The artist watched the world go by and captured in his works everything that he saw with his sharp artistic eye. Thus, the plot of the painting Are You're Jealous? (1892) appeared before the eyes of Gauguin in reality. The two Tahitian sisters, who had just bathed, lay down in supine poses on the beach under the scorching sun. From the girl's dialogue about love, Gauguin heard a quarrel: What? Are You Jealous? Later, Paul admitted that this painting was one of his favorite creations.
In the same 1892, the master painted a mystical canvas Spirit of the Dead Watching, made in dark, mysterious purple tones. The viewer sees a naked Tahitian woman lying on the bed and behind her a spirit in a dark robe. The fact is that once the lamp of the artist ran out of oil. He struck a match to illuminate the space, startling Tehura. Paul began to wonder if this girl could have mistaken the artist for a ghost or a spirit, which the Tahitians were very much afraid of. These mystical thoughts inspired Gauguin for the plot.
A year later, the master painted another canvas called Woman Holding A Fruit. Following his manner, Gauguin signed this masterpiece with the other Maori name Euhaereiaoe ("Where're you going?"). In this work, as in all the works of Paul, man and nature are static, as if merged. Initially, this painting was purchased by the Russian merchant Morozov; now the work is in the walls of the State Hermitage Museum. Among other things, the author of The Study of Nude in his last years wrote the book Noanoa, published in 1901.
Paul Gauguin in 1873 proposed to a Dane, Mette-Sophie Gad, who agreed and gave her lover four children: two boys and two girls. Gauguin adored his first-born Émile, who came to this world in 1874. Many paintings of the master of brushes and paints are decorated with the image of a serious boy, who, judging by the works, was fond of reading books.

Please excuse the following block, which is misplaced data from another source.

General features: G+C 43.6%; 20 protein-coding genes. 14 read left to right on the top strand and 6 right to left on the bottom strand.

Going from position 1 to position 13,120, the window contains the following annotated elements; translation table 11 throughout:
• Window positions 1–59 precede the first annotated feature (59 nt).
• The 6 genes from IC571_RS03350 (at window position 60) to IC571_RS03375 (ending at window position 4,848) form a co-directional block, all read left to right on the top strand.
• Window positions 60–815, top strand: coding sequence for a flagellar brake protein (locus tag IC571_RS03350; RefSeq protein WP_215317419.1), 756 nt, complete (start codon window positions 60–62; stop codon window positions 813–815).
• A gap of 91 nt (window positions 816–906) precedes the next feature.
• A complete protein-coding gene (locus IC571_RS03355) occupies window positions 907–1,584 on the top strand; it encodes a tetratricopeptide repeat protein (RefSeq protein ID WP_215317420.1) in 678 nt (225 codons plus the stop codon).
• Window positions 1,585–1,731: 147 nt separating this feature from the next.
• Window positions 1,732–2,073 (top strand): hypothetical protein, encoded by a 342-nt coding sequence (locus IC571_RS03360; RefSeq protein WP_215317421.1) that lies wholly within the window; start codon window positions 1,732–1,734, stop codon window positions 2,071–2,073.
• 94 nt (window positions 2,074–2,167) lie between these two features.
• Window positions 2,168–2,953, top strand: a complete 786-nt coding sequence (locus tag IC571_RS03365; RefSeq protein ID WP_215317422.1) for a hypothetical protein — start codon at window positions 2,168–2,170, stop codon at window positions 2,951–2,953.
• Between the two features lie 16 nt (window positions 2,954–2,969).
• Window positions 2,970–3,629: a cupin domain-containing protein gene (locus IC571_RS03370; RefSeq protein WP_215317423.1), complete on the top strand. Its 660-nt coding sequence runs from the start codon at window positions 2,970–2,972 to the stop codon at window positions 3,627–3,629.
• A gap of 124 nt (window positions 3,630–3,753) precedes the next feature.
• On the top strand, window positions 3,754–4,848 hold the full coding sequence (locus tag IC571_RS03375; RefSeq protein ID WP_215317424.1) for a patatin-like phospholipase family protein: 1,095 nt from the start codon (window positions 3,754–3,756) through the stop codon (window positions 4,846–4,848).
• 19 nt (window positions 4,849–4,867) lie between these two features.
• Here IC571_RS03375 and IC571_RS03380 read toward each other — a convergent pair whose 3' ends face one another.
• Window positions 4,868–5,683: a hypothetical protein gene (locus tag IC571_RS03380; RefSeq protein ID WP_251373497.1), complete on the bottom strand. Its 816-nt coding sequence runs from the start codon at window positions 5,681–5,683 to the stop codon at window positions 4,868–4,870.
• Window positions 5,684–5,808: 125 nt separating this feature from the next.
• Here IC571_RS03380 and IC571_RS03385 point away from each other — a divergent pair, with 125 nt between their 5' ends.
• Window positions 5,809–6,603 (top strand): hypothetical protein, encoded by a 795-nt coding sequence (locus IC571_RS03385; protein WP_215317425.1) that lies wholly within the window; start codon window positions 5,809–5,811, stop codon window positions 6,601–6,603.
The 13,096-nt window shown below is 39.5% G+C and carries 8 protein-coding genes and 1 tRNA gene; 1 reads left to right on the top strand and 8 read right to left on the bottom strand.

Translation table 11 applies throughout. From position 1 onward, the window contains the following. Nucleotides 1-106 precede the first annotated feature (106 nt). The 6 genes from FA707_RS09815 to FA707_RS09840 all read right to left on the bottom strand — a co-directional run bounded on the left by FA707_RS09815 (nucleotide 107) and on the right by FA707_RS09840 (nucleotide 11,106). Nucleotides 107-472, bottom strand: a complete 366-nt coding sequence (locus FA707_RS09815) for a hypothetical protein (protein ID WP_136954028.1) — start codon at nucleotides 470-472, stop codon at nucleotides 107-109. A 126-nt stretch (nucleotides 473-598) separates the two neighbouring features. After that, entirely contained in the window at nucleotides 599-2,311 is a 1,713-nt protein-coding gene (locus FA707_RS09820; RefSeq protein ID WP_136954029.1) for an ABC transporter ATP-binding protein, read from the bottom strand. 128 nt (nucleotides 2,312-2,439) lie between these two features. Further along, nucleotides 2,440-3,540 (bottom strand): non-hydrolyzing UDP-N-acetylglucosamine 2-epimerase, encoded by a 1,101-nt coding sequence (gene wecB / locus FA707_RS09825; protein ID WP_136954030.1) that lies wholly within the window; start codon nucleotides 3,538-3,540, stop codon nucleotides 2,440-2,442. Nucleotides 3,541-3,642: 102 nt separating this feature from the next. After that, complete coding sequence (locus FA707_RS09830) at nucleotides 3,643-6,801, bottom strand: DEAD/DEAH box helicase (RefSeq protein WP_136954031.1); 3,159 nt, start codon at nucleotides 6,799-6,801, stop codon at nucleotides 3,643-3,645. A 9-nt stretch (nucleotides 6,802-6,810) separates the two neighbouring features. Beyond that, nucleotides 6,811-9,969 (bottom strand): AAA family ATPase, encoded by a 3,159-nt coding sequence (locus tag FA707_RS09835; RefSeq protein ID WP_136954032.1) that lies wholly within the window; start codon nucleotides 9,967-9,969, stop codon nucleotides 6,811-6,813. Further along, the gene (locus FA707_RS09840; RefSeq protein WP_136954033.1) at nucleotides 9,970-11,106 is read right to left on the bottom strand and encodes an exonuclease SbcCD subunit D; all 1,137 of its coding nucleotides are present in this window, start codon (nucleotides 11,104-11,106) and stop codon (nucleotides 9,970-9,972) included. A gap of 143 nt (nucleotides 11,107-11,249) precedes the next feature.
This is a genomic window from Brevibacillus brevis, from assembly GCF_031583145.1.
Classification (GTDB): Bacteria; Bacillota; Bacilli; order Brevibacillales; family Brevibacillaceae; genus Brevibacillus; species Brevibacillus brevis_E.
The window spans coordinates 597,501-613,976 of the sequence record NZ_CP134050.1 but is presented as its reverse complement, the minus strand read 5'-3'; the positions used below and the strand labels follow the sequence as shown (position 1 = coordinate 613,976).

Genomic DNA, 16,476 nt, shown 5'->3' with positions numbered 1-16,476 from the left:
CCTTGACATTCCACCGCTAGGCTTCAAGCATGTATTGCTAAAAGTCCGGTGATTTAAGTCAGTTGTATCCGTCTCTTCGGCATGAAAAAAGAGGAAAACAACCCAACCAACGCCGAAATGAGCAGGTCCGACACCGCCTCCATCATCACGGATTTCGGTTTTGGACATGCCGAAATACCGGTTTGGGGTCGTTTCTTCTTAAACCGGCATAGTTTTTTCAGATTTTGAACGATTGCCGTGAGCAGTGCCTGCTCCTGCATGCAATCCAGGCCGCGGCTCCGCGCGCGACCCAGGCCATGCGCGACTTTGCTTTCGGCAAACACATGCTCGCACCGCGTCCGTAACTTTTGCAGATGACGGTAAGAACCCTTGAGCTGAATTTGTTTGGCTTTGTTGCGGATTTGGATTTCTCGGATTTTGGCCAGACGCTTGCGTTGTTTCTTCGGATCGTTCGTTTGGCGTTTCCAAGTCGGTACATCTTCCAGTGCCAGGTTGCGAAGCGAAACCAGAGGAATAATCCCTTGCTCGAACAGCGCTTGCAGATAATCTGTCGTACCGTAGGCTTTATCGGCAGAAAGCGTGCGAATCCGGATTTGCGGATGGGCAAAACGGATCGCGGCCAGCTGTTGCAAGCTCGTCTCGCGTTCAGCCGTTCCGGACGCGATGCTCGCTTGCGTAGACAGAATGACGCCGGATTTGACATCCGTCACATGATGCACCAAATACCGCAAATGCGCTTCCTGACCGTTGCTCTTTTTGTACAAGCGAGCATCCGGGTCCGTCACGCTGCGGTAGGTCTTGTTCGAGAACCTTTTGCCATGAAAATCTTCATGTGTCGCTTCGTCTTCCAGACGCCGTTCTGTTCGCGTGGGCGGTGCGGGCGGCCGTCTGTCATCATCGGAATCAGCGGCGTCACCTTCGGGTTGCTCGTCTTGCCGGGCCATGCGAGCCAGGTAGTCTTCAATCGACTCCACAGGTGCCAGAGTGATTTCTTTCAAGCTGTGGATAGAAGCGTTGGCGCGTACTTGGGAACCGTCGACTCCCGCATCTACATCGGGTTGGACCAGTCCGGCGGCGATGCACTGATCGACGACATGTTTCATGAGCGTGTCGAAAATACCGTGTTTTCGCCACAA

Unfortunately, the family life of the great impressionist was not cloudless. The master's paintings did not sell well and did not bring him income, and the wife of the artist did not have the opinion that "a cottage is a castle for those in love." Because of the plight of Paul, who barely made ends meet, there were often quarrels and conflicts between the spouses. After arriving in Tahiti Gauguin married a young local beauty.
While Gauguin was in Papeete, he worked very productively and managed to create about eighty paintings, which are considered the best in his track record. But fate was preparing the talented man new obstacles. Gauguin failed to gain recognition and fame in the circle of admirers of creativity, so he plunged into depression.
Because of the black streak that came in his life, Paul repeatedly attempted suicide. The mental state of the artist resulted in poor health. The author of Are You Jealous? fell ill with leprosy. The grandmaster died on the island on 9 May 1903 at the age of 54.
Unfortunately, as often happens, fame came to Gauguin only after death: three years after the death of the master, his paintings exhibited in Paris for all to see. In memory of Paul in 1986 was filmed The Wolf at the Door, where the role of the artist performed the famous actor of Hollywood Donald Sutherland. Also, the British novelist William Somerset Maugham wrote a biographical work The Moon and Sixpence, where the prototype of the main character was Paul Gauguin.
- 1880 - Study of the Nude
- 1888 - Vision After the Sermon
- 1888 - Night café, Arles
- 1889 - The Yellow Christ
- 1891 - Woman with a Flower
- 1892 - The Spirit of the DeadKeep Watch
- 1892- Are You Jealous?
- 1893 - Woman Holding A Fruit
- 1893 - Her name is Vairaumati
- 1894 - The Amusement of the Evil Spirit
- 1897-1898- Where Do We Come From? What Are We? Where Are We Going?
- 1897 - Never Again
- 1899 – Harvesting
- 1902 - Still Life with Parrots